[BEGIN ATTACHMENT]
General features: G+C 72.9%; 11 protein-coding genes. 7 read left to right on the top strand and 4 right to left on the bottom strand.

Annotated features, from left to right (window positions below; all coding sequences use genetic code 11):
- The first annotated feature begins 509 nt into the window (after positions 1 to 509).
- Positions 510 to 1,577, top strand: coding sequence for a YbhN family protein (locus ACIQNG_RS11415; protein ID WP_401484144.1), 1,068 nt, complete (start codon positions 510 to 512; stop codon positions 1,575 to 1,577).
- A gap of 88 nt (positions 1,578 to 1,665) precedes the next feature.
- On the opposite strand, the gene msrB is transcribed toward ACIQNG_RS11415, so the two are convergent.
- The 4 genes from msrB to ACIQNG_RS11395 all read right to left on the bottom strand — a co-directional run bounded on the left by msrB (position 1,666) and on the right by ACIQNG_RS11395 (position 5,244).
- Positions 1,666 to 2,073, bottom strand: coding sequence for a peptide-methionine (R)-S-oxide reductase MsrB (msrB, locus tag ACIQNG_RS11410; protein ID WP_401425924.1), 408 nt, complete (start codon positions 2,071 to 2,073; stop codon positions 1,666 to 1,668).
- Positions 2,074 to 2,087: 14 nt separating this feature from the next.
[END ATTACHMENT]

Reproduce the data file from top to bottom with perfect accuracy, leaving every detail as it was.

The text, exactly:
General features: G+C 72.9%; 11 protein-coding genes. 7 read left to right on the top strand and 4 right to left on the bottom strand.

Annotated features, from left to right (window positions below; all coding sequences use genetic code 11):
- The first annotated feature begins 509 nt into the window (after positions 1 to 509).
- Positions 510 to 1,577, top strand: coding sequence for a YbhN family protein (locus ACIQNG_RS11415; protein ID WP_401484144.1), 1,068 nt, complete (start codon positions 510 to 512; stop codon positions 1,575 to 1,577).
- A gap of 88 nt (positions 1,578 to 1,665) precedes the next feature.
- On the opposite strand, the gene msrB is transcribed toward ACIQNG_RS11415, so the two are convergent.
- The 4 genes from msrB to ACIQNG_RS11395 all read right to left on the bottom strand — a co-directional run bounded on the left by msrB (position 1,666) and on the right by ACIQNG_RS11395 (position 5,244).
- Positions 1,666 to 2,073, bottom strand: coding sequence for a peptide-methionine (R)-S-oxide reductase MsrB (msrB, locus tag ACIQNG_RS11410; protein ID WP_401425924.1), 408 nt, complete (start codon positions 2,071 to 2,073; stop codon positions 1,666 to 1,668).
- Positions 2,074 to 2,087: 14 nt separating this feature from the next.